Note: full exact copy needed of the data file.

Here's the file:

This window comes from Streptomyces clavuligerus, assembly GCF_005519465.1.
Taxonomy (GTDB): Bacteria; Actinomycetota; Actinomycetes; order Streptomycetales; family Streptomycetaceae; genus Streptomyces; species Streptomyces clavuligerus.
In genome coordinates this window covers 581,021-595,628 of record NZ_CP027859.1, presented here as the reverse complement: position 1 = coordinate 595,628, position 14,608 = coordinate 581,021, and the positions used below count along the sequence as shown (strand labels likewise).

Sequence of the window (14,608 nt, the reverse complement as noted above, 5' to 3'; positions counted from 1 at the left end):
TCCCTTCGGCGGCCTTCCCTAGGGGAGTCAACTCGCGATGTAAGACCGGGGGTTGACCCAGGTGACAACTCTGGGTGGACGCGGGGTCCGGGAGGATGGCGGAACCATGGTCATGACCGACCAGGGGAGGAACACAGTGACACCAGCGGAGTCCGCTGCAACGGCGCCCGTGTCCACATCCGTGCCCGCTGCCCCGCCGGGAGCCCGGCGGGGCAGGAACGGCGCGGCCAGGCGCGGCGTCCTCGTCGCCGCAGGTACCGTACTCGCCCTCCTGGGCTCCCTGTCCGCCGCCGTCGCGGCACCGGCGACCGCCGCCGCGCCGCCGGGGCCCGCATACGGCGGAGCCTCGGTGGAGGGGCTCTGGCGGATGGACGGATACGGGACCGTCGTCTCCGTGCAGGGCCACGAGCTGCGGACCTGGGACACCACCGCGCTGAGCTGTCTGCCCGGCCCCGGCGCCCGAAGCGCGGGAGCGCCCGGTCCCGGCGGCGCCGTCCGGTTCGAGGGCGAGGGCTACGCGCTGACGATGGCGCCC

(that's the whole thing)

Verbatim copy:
This window comes from Streptomyces clavuligerus, assembly GCF_005519465.1.
Taxonomy (GTDB): Bacteria; Actinomycetota; Actinomycetes; order Streptomycetales; family Streptomycetaceae; genus Streptomyces; species Streptomyces clavuligerus.
In genome coordinates this window covers 581,021-595,628 of record NZ_CP027859.1, presented here as the reverse complement: position 1 = coordinate 595,628, position 14,608 = coordinate 581,021, and the positions used below count along the sequence as shown (strand labels likewise).

Sequence of the window (14,608 nt, the reverse complement as noted above, 5' to 3'; positions counted from 1 at the left end):
TCCCTTCGGCGGCCTTCCCTAGGGGAGTCAACTCGCGATGTAAGACCGGGGGTTGACCCAGGTGACAACTCTGGGTGGACGCGGGGTCCGGGAGGATGGCGGAACCATGGTCATGACCGACCAGGGGAGGAACACAGTGACACCAGCGGAGTCCGCTGCAACGGCGCCCGTGTCCACATCCGTGCCCGCTGCCCCGCCGGGAGCCCGGCGGGGCAGGAACGGCGCGGCCAGGCGCGGCGTCCTCGTCGCCGCAGGTACCGTACTCGCCCTCCTGGGCTCCCTGTCCGCCGCCGTCGCGGCACCGGCGACCGCCGCCGCGCCGCCGGGGCCCGCATACGGCGGAGCCTCGGTGGAGGGGCTCTGGCGGATGGACGGATACGGGACCGTCGTCTCCGTGCAGGGCCACGAGCTGCGGACCTGGGACACCACCGCGCTGAGCTGTCTGCCCGGCCCCGGCGCCCGAAGCGCGGGAGCGCCCGGTCCCGGCGGCGCCGTCCGGTTCGAGGGCGAGGGCTACGCGCTGACGATGGCGCCC